• How teachers can set up effective learning environments
    The establishment of effective learning environments are required for students to achieve success, write teacher Rebecca Friedman and Chavi Abramson, who studies education at Thomas Edison University. They offer reasons why teachers may arrange desks in a "U" shape -- independent learning -- or in clusters, so students can work more in groups. They also suggest classroom-management strategies to keep students on task and avoid classroom interruptions. Education Next (11/2012) LinkedInFacebookTwitterEmail this Story
Your back-to-school guide for all things edtech
SmartReport on ISTE 2016 is packed with highlights and insights from the year's biggest K-12 edtech show. We discuss how to rewrite social codes to achieve equity and transform the status quo; learn how BYOD is moving past devices to create individualized workspaces; and discover the myths and truths of edtech funding. Read Now
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  Technology & Connected Learning 
  • How teachers can use Learnist in the classroom
    English teacher Hauna Zaich writes in this blog post how she uses Learnist -- a website that is similar to Pinterest and is designed for educators -- in her eighth- and 10th-grade classes. Zaich uses "Learnboards," which are collections of Web resources, for her flipped-classroom lessons such as instruction on grammar where she uses reading, examples, videos and online activities. "I see so many possibilities for Learnist in my classroom and am excited to apply this innovation to my teaching practice," she writes. Edutopia.org/Hauna Zaich's blog (11/12) LinkedInFacebookTwitterEmail this Story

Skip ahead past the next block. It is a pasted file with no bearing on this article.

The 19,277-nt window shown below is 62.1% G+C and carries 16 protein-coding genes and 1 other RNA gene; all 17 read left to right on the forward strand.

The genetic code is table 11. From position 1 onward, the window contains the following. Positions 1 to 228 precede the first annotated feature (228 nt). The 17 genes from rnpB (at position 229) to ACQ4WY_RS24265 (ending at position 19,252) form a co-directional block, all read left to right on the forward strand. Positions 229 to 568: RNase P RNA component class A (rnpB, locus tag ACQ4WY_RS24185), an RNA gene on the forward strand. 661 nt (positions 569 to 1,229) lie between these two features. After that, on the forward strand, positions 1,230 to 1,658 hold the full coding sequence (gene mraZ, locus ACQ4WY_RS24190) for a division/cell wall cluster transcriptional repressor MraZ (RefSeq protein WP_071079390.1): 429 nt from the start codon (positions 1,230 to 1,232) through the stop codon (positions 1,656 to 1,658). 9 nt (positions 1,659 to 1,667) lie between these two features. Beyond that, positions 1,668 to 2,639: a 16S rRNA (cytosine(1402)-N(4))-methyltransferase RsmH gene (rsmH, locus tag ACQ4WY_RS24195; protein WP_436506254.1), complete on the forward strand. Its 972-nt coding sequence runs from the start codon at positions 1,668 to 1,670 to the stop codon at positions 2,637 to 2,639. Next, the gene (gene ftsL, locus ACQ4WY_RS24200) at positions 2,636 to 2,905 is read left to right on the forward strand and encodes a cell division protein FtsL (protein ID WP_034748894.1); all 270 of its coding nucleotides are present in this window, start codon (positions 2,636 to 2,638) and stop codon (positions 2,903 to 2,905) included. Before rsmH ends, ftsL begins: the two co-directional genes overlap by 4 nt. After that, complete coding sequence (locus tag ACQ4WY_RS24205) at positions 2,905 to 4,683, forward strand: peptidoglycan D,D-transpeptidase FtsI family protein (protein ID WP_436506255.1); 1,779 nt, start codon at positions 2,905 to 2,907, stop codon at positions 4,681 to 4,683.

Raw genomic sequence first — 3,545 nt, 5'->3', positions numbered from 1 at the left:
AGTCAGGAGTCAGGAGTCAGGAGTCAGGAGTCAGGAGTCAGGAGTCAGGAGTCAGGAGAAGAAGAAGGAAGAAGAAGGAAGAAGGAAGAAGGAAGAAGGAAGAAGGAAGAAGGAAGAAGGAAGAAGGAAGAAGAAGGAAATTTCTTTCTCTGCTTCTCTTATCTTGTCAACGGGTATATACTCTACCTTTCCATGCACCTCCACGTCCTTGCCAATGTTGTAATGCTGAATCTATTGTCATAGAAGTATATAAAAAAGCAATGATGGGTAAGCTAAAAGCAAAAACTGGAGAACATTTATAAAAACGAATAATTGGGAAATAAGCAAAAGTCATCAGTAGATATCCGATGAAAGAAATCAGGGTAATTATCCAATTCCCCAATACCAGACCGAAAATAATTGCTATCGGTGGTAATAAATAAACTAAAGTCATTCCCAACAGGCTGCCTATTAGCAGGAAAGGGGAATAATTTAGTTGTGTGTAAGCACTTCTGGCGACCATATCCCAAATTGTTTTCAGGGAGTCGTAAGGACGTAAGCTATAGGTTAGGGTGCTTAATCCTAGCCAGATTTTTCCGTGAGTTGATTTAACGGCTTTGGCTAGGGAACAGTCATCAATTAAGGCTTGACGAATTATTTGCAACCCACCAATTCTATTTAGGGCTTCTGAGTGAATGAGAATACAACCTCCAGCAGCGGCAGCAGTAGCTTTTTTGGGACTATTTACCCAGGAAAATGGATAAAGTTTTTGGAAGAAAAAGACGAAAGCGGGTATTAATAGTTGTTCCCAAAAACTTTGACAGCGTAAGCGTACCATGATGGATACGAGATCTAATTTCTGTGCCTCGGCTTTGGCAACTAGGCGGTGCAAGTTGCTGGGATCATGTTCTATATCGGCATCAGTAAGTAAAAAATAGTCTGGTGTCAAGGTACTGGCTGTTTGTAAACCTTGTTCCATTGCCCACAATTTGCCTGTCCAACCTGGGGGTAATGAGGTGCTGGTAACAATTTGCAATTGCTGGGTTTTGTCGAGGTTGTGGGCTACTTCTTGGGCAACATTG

• Other News
  Middle Grades Leadership 
  • Why education conferences should go high-tech
    While educators increasingly are using technology in the classroom, education conferences may not be keeping up with the times, according to Tom Whitby, an adjunct professor of education. He writes in this blog post about a recent middle-grades conference, which he says largely relied on lengthy PowerPoint presentations to convey information -- the same approach used years ago. SmartBrief/SmartBlog on Education (11/9) LinkedInFacebookTwitterEmail this Story
 
  MiddleWeb Recommends 
  • Here come the toy ads
    Toy commercials -- so pervasive on TV during the holidays -- are a great way to jump-start media literacy discussions with students, expert Frank Baker say. Baker draws on several examples of deceptive toy ads to support his discussion about ways to help students become more critical consumers of TV marketing. He also shares a lesson plan that includes a vintage PBS video clip showing children testing the claims of an early 1990s action toy. Learn more. LinkedInFacebookTwitterEmail this Story
  • A STEM-powered presidency
    Anne Jolly, author of MiddleWeb's STEM Imagineering blog, follows up the election with a letter to re-elected President Barack Obama. She calls for aligning presidential leadership in the education arena with STEM learning techniques as the best strategy to revitalize our public schools and help them break the "Groundhog Day cycle." Read on. LinkedInFacebookTwitterEmail this Story
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  SmartQuote 
For the happiest life, rigorously plan your days, leave your nights open to chance."
--Mignon McLaughlin,
American author and journalist